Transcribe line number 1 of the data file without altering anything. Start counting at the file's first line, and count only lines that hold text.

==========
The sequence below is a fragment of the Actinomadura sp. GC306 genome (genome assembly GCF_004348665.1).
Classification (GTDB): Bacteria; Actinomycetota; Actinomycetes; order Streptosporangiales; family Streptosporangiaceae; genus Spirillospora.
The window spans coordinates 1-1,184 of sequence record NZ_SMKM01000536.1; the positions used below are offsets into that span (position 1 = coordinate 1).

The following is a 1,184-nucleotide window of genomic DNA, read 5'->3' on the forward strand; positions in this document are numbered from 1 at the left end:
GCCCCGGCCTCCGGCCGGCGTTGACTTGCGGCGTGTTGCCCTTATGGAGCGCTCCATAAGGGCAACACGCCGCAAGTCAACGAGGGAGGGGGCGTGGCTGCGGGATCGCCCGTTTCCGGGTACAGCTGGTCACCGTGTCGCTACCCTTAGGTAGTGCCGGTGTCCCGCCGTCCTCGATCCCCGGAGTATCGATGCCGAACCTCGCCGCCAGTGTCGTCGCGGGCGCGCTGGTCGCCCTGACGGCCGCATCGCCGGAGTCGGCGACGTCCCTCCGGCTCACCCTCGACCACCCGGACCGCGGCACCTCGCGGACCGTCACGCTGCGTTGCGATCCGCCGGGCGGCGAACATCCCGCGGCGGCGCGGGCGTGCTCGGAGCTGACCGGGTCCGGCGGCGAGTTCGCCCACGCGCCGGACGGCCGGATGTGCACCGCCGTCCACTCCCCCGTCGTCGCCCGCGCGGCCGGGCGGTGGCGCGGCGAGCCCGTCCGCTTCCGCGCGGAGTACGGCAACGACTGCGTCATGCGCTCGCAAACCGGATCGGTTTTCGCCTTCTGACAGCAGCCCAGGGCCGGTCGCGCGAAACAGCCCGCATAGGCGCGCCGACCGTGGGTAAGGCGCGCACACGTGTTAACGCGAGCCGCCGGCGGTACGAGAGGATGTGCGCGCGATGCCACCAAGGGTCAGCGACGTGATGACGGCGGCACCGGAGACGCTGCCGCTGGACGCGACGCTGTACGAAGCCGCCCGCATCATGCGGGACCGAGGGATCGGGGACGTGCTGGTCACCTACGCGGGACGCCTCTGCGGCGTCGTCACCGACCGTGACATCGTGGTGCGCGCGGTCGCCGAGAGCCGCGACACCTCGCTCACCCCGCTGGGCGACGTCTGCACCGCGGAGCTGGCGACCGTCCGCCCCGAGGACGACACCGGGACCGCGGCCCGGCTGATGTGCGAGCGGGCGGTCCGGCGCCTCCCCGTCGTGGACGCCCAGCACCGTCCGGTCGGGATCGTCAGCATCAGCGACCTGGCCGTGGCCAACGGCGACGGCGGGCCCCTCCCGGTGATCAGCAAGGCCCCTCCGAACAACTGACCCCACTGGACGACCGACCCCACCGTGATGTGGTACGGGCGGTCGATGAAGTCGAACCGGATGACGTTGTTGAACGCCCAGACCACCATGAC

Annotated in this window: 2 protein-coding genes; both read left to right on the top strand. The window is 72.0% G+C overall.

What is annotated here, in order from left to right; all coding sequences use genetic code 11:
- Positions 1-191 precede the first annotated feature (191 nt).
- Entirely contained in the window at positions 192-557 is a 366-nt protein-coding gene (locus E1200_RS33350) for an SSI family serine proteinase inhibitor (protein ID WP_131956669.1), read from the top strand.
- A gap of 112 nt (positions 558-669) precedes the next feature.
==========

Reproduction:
The sequence below is a fragment of the Actinomadura sp. GC306 genome (genome assembly GCF_004348665.1).